November 6, 2020
Staff Accomplishment

Ghosh, Halappanavar are GraphChallenge Champions

Their ‘very simple scheme’ earns award in annual competition

PNNL computer scientists Sayan Ghosh, left, and Mahantesh Halappanavar, right.

PNNL computer scientists Sayan Ghosh, left, and Mahantesh Halappanavar were one of the winning teams in the recent MIT GraphChallenge 2020.

(Photos by Andrea Starr | Pacific Northwest National Laboratory)

Pacific Northwest National Laboratory (PNNL) computer scientists Sayan Ghosh and Mahantesh Halappanavar were one of the winning teams in the recent MIT GraphChallenge 2020.

The competition conducted by the Massachusetts Institute of Technology Lincoln Laboratory encourages community approaches to developing new solutions for analyzing graphs and sparse data. The annual event, which attracts entrants from national laboratories, research universities, and industry, stimulates research and highlights innovations in software, hardware, algorithms, and systems. Participants respond to problems crafted by GraphChallenge organizers and use supercomputers to solve a challenge and submit their findings to judges who choose winners based on criteria, such as which solution is fastest and most novel.

Ghosh and Halappanavar were among four winners in the Champions category for their entry, “TriC: Distributed-memory Triangle Counting by Exploiting the Graph Structure.”

“We came up with a code that is able to run on supercomputers,” said Ghosh, who holds a computer science doctoral degree from Washington State University. “We showed scalability. Others did the same, but ultimately ours was chosen.”

Graph analytics has emerged as an important tool in the analysis of large-scale data from diverse application domains, such as social networks, cyber security, and bioinformatics. Counting the number of triangles in a graph is a fundamental kernel with several applications, such as detecting the community structure of a graph or in identifying important vertices in a graph.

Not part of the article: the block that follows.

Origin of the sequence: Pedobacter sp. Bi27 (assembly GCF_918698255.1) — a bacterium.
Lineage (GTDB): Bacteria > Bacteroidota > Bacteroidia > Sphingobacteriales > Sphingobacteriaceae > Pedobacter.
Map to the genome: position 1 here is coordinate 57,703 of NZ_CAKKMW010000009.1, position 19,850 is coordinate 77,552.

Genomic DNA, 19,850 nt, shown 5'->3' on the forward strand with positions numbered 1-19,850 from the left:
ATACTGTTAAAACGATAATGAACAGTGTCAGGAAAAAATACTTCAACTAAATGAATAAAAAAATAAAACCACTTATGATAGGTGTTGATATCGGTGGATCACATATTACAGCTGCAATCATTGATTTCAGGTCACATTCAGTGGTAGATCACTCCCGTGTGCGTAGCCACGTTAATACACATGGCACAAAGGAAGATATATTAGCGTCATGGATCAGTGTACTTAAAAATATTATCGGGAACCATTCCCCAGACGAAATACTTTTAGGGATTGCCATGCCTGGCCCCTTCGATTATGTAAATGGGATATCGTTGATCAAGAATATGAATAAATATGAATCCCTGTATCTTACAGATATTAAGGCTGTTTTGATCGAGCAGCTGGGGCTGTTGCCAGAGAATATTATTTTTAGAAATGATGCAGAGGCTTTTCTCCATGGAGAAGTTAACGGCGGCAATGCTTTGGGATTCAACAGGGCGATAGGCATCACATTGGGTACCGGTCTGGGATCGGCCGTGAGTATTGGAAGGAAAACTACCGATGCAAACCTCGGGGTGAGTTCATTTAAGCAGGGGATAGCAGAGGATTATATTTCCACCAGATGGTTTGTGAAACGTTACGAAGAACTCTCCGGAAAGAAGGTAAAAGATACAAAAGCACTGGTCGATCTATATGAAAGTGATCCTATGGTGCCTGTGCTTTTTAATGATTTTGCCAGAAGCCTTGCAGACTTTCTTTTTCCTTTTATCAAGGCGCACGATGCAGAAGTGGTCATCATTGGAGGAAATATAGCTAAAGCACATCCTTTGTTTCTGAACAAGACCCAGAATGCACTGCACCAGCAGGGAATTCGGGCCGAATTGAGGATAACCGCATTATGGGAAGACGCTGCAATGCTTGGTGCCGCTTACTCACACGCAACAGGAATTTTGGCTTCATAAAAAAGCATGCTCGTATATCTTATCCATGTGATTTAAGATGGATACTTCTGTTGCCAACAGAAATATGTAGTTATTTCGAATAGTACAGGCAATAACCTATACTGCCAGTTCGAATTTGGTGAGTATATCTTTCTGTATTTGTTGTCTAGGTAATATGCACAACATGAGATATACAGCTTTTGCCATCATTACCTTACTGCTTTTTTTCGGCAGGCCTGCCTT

In their graph-data formula, Ghosh and Halappanavar used parallel computing concepts, where many calculations or the execution of processes are carried out simultaneously. Large problems are divided into smaller pieces.

“We have come up with a very simple scheme to solve this problem,” said Ghosh. The solution pays attention to the need for the supercomputer to work swiftly and economically on the analysis. “There have been other ways to solve this problem, but I think our implementation is one of the simplest. And that’s what I think is kind of the novelty of our solution, and what ultimately captured the attention of the judges.”

The GraphChallenge also made awards to three teams for Innovation and two teams for Honorable Mention. Winners were announced in late August. In addition to MIT, GraphChallenge presenters included the Institute of Electrical and Electronics Engineers and Amazon Web Services.

The awards started in 2017. PNNL has had at least one winning team each year.

“The challenge keeps us on our toes,” said Halappanavar, a team leader and acting group manager of PNNL’s Data Sciences group. “It not only promotes our work in the community, but also helps us improve our codes.”

Ghosh and Halappanavar used resources of the National Energy Research Scientific Computing Center facility, supported by the U.S. Department of Energy Office of Science. The research is in part supported by the ExaGraph project at PNNL.